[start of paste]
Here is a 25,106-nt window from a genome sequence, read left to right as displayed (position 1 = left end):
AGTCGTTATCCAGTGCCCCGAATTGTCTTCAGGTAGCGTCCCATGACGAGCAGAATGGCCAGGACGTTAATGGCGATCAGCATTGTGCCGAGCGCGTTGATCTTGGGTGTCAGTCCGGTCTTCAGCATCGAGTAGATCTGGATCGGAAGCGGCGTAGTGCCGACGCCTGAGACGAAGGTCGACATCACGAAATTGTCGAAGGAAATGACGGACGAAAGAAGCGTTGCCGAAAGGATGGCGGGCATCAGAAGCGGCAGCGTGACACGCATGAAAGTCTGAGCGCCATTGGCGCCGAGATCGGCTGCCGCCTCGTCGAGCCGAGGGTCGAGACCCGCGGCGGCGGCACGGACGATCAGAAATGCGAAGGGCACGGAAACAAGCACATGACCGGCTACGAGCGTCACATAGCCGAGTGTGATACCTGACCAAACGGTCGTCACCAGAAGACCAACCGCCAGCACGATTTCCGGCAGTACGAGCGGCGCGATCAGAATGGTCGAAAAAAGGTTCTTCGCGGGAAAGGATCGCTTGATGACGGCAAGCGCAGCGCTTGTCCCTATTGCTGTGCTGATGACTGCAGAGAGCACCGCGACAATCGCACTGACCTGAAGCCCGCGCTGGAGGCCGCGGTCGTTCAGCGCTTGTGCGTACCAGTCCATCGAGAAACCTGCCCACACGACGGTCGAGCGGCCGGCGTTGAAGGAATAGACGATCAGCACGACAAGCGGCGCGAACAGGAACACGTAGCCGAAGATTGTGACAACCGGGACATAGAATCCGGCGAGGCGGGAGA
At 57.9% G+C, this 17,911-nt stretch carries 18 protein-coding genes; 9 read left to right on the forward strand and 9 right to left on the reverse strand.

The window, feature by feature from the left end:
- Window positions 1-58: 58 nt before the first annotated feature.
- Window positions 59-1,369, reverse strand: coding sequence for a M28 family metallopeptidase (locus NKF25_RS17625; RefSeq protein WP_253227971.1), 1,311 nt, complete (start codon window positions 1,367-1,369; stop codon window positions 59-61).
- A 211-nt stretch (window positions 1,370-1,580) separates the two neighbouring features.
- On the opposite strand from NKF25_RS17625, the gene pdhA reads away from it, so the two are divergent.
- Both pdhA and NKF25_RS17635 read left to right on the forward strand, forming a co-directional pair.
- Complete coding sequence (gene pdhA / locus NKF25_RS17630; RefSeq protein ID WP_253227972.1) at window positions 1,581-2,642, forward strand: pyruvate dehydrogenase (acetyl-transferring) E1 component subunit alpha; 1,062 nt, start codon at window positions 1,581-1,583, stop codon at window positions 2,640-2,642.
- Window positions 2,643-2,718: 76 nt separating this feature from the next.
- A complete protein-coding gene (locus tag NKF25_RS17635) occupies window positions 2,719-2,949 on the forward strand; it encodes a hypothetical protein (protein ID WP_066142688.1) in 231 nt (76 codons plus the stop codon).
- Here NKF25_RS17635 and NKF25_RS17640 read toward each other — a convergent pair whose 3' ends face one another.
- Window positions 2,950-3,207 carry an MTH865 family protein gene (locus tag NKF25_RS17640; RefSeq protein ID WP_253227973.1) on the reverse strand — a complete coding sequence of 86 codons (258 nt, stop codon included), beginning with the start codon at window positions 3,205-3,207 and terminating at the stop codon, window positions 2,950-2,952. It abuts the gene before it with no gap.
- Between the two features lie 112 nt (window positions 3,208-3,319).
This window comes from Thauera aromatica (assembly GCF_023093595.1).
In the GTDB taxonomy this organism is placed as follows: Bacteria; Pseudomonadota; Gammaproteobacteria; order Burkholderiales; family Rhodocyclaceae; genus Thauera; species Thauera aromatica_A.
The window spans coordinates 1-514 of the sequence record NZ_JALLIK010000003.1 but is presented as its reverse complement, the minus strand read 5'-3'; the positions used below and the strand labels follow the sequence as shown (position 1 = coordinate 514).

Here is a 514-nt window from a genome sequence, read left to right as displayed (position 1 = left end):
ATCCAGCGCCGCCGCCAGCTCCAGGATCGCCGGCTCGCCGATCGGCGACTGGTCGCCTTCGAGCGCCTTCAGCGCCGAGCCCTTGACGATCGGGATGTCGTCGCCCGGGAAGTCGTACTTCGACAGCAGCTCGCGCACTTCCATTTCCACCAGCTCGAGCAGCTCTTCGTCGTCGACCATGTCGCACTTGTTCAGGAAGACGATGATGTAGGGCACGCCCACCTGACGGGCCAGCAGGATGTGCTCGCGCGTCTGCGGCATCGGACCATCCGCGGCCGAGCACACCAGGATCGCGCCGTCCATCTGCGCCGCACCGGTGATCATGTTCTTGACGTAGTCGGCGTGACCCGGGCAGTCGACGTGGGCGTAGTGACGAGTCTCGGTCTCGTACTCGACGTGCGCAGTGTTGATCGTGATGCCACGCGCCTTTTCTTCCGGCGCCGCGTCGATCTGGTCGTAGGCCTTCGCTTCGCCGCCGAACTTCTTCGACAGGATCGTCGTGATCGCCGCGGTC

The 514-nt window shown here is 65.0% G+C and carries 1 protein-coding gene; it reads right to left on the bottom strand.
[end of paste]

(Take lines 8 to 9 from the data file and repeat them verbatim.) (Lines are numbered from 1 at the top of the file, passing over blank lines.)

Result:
- On the opposite strand from NKF25_RS17625, the gene pdhA reads away from it, so the two are divergent.
- Both pdhA and NKF25_RS17635 read left to right on the forward strand, forming a co-directional pair.